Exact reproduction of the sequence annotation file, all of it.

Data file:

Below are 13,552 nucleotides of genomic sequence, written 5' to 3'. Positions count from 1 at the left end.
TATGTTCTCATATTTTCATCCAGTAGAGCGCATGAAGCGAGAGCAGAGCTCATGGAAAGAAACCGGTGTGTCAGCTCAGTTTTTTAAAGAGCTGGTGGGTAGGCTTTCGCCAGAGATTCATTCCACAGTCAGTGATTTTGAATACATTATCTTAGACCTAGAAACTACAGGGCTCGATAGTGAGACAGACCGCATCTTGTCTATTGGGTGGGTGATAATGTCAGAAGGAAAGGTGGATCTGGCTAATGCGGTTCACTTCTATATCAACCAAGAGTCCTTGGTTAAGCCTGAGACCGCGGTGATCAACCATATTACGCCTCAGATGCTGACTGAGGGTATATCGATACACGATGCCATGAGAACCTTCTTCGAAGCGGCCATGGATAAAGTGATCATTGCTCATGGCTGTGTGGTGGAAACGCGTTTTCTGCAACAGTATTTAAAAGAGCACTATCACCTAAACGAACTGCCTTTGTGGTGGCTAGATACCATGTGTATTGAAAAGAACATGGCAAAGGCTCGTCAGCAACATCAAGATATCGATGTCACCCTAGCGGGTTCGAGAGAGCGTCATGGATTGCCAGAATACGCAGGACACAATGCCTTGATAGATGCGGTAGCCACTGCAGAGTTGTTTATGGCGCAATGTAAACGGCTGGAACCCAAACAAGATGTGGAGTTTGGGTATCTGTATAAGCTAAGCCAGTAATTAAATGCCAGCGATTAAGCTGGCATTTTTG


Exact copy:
Below are 13,552 nucleotides of genomic sequence, written 5' to 3'. Positions count from 1 at the left end.
TATGTTCTCATATTTTCATCCAGTAGAGCGCATGAAGCGAGAGCAGAGCTCATGGAAAGAAACCGGTGTGTCAGCTCAGTTTTTTAAAGAGCTGGTGGGTAGGCTTTCGCCAGAGATTCATTCCACAGTCAGTGATTTTGAATACATTATCTTAGACCTAGAAACTACAGGGCTCGATAGTGAGACAGACCGCATCTTGTCTATTGGGTGGGTGATAATGTCAGAAGGAAAGGTGGATCTGGCTAATGCGGTTCACTTCTATATCAACCAAGAGTCCTTGGTTAAGCCTGAGACCGCGGTGATCAACCATATTACGCCTCAGATGCTGACTGAGGGTATATCGATACACGATGCCATGAGAACCTTCTTCGAAGCGGCCATGGATAAAGTGATCATTGCTCATGGCTGTGTGGTGGAAACGCGTTTTCTGCAACAGTATTTAAAAGAGCACTATCACCTAAACGAACTGCCTTTGTGGTGGCTAGATACCATGTGTATTGAAAAGAACATGGCAAAGGCTCGTCAGCAACATCAAGATATCGATGTCACCCTAGCGGGTTCGAGAGAGCGTCATGGATTGCCAGAATACGCAGGACACAATGCCTTGATAGATGCGGTAGCCACTGCAGAGTTGTTTATGGCGCAATGTAAACGGCTGGAACCCAAACAAGATGTGGAGTTTGGGTATCTGTATAAGCTAAGCCAGTAATTAAATGCCAGCGATTAAGCTGGCATTTTTG